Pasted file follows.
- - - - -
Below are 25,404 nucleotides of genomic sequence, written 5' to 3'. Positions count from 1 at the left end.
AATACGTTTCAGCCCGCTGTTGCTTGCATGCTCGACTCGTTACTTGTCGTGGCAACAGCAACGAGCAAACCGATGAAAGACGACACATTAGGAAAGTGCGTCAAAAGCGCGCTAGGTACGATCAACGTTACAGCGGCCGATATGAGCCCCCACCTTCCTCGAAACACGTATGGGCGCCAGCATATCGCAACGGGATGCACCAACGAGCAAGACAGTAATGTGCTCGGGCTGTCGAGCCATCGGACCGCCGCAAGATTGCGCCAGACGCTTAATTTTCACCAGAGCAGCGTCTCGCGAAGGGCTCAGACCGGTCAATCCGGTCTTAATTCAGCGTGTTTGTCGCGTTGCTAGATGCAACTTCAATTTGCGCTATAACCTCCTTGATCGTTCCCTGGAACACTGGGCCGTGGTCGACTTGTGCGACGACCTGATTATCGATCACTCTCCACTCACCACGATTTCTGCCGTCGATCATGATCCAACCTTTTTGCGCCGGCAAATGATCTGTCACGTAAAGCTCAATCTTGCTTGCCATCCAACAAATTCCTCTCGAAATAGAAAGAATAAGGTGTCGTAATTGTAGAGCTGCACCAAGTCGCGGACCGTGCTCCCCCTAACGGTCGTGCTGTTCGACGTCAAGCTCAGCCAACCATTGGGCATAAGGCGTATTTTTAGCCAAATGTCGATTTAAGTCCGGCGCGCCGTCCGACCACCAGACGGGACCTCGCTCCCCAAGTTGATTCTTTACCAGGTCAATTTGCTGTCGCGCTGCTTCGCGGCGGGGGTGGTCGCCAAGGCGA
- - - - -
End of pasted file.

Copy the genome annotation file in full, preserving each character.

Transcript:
Below are 25,404 nucleotides of genomic sequence, written 5' to 3'. Positions count from 1 at the left end.
AATACGTTTCAGCCCGCTGTTGCTTGCATGCTCGACTCGTTACTTGTCGTGGCAACAGCAACGAGCAAACCGATGAAAGACGACACATTAGGAAAGTGCGTCAAAAGCGCGCTAGGTACGATCAACGTTACAGCGGCCGATATGAGCCCCCACCTTCCTCGAAACACGTATGGGCGCCAGCATATCGCAACGGGATGCACCAACGAGCAAGACAGTAATGTGCTCGGGCTGTCGAGCCATCGGACCGCCGCAAGATTGCGCCAGACGCTTAATTTTCACCAGAGCAGCGTCTCGCGAAGGGCTCAGACCGGTCAATCCGGTCTTAATTCAGCGTGTTTGTCGCGTTGCTAGATGCAACTTCAATTTGCGCTATAACCTCCTTGATCGTTCCCTGGAACACTGGGCCGTGGTCGACTTGTGCGACGACCTGATTATCGATCACTCTCCACTCACCACGATTTCTGCCGTCGATCATGATCCAACCTTTTTGCGCCGGCAAATGATCTGTCACGTAAAGCTCAATCTTGCTTGCCATCCAACAAATTCCTCTCGAAATAGAAAGAATAAGGTGTCGTAATTGTAGAGCTGCACCAAGTCGCGGACCGTGCTCCCCCTAACGGTCGTGCTGTTCGACGTCAAGCTCAGCCAACCATTGGGCATAAGGCGTATTTTTAGCCAAATGTCGATTTAAGTCCGGCGCGCCGTCCGACCACCAGACGGGACCTCGCTCCCCAAGTTGATTCTTTACCAGGTCAATTTGCTGTCGCGCTGCTTCGCGGCGGGGGTGGTCGCCAAGGCGA